What a difference two days —and one official announcement— makes. Between Wednesday, when Eric Lamaze and Fine Lady 5 won their first class, the Turkish Airlines Prize at CHIO Aachen, and Lamaze was forced to remain tight lipped about the question everyone was asking, and Friday, July 15th, when they won their second class, their nation of Canada released its team selection for the Rio Olympic Games, and as expected, this winning pair was on the list.
Now free to talk about his selection, it made the tone decidedly different when Lamaze accepted 1st place honors for the Prize of North Rhine-Westphalia on Friday. During the prizegiving, he was handed a microphone while mounted in the center of the arena, and asked about his Rio plans.
“Fine Lady is my horse for Rio,” he told the 32,000 fans in the stadium, putting a stamp on a week of incredible success for Lamaze and the Artisan Farms owned, 13-year-old Hannoverian mare (Forsyth x Drosselklang II).
“For any rider, to have the honor to win anything at Aachen is exceptional, and you consider that a fantastic week, so for me to be able to win two major competitions here, I’m very happy myself, but I’m also very proud of this fantastic mare,” Lamaze emphasized. “She comes from Germany, and with all the German public here and the fans, it’s great that this mare can come here and do what she can do.”
It does mean more in Aachen, and Lamaze was especially pleased that along with many fans, Fine Lady 5’s breeder Wilhelm Leymann was watching at Aachen on Friday, as well.
The Prize of North Rhine-Westphalia was a tough, two round competition with the first and second rounds separated by a three-hour break. Fifty-six riders began the class in the early afternoon under chilly skies, riding to qualify in the top 25 to return for Round 2.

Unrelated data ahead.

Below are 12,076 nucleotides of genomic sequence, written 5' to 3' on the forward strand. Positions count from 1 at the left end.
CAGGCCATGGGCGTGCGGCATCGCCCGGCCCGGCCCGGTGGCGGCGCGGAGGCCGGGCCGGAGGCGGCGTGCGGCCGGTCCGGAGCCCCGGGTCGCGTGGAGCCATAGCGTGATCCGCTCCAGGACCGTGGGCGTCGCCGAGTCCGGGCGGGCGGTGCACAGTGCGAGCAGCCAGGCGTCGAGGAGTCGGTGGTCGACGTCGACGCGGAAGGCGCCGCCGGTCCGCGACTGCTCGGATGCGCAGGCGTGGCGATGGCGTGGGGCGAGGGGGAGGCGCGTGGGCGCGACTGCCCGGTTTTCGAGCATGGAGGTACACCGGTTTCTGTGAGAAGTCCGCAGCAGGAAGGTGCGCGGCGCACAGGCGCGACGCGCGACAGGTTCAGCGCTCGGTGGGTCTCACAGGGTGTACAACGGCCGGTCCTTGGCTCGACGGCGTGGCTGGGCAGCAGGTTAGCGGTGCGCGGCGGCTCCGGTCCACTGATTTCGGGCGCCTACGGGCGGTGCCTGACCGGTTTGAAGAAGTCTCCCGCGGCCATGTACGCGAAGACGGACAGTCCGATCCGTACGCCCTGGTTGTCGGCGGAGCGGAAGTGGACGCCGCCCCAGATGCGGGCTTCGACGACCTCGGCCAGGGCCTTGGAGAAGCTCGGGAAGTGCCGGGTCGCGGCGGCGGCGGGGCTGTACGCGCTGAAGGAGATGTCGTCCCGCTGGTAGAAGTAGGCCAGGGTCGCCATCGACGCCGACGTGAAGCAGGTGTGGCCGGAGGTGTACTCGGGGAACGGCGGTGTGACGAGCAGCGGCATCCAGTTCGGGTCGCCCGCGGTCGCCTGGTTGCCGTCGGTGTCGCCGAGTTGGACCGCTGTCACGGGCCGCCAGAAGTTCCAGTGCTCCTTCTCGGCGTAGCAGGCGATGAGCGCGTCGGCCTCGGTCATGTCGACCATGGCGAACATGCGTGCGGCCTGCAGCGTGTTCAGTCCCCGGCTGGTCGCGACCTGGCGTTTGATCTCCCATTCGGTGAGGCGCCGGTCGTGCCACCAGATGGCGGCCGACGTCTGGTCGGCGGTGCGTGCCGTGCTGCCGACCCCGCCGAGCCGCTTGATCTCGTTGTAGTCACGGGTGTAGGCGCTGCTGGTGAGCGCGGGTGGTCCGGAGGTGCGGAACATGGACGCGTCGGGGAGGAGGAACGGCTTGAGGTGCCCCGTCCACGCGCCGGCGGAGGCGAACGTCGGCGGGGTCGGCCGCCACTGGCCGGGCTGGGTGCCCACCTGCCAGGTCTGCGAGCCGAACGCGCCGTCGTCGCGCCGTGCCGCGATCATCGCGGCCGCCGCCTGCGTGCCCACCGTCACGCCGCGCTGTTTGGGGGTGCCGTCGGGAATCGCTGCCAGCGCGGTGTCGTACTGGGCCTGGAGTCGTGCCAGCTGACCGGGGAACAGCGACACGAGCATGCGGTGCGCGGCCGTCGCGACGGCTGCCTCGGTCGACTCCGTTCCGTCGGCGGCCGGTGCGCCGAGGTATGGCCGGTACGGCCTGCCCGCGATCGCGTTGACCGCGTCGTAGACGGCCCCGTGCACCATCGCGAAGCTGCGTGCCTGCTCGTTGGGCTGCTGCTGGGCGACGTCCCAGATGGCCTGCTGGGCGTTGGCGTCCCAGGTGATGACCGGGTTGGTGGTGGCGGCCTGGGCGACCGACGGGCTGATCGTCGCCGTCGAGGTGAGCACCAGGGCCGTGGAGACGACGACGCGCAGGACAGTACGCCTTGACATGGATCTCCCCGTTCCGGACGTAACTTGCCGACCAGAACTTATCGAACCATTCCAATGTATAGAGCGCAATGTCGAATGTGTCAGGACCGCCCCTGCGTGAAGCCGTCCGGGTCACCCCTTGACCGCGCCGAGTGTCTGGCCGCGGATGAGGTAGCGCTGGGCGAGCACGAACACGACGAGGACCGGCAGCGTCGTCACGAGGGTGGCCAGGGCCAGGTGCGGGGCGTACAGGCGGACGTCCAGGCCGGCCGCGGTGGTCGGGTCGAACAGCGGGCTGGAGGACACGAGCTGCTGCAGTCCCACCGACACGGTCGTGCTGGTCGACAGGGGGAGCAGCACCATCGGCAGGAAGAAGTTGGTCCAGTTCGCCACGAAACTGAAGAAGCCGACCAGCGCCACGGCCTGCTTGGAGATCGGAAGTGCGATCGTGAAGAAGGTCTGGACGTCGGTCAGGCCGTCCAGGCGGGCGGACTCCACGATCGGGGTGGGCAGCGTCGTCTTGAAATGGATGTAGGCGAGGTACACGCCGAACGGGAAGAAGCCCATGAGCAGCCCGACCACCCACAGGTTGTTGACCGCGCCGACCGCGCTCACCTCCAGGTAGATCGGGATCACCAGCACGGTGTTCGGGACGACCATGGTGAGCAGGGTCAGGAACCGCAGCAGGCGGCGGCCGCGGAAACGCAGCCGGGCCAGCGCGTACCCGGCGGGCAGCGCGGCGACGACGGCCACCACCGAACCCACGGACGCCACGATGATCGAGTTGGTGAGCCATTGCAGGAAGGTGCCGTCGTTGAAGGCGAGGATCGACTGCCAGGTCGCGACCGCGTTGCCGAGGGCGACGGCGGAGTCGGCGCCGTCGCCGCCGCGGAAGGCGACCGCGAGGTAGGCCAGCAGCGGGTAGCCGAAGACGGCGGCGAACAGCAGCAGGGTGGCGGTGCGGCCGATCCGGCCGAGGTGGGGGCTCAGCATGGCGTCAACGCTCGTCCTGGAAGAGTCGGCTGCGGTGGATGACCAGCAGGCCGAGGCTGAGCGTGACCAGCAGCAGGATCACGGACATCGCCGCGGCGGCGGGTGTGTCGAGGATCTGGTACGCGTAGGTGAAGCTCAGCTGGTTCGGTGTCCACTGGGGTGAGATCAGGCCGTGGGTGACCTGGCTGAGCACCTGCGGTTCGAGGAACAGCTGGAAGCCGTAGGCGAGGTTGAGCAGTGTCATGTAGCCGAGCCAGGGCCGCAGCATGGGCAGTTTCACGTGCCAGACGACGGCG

But it was quickly apparent that the course was no easy task. Riding from an open water on a right hand bend to a double combination with an especially wide oxer at the A element spelled trouble for most of the order. Just eight riders went clear in round one, allowing plenty of time faulters and four faulters back for Round 2.
For Lamaze and the on-form Fine Lady 5, that Round 1 track went sailing by as they demonstrated what a partnership they’ve become. In Round 2, they simply ate up the ground, meeting every fence in perfect stride without having to let up on the gas pedal.
“She always rises to the occasion and amazes me with the scope that she comes up with”
“Fine Lady is a horse that Artisan Farm purchased for me mainly as a second horse to do the 1.50m speed competition. But we quickly grew together, and every time I’ve asked her to jump a big competition, like in Geneva last year, or in a few other places, she always rises to the occasion and amazes me with the scope that she comes up with,” Lamaze described. “I don’t know if we can call it scope, or if we call it lightness, and bravery. I know her very well and that she does need some ground speed to jump bigger fences, but as the year progressed she was the obvious choice for me, for the Olympics.”
Lamaze and Fine Lady 5 won the day’s class on a comfortable margin of three and a half seconds. Right behind him was the notable 2nd place finisher Maurice Tebbel of Germany, who at age 22 is competing at his first Aachen, and was thrilled and surprised to come 2nd to one of the world’s best. Tebbel rode Chacco’s Son, a nine-year-old Westfalian stallion (Chacco Blue x Lancer III) owned by his father, Rene Tebbel.
In 3rd place was Germany’s Ludger Beerbaum aboard Madeline Winter-Schulze’s Chiara 222, and fellow German rider Marcus Ehning placed 4th with Cornado NRW. Kent Farrington was 5th for the United States with Robin Parsky’s Gazelle.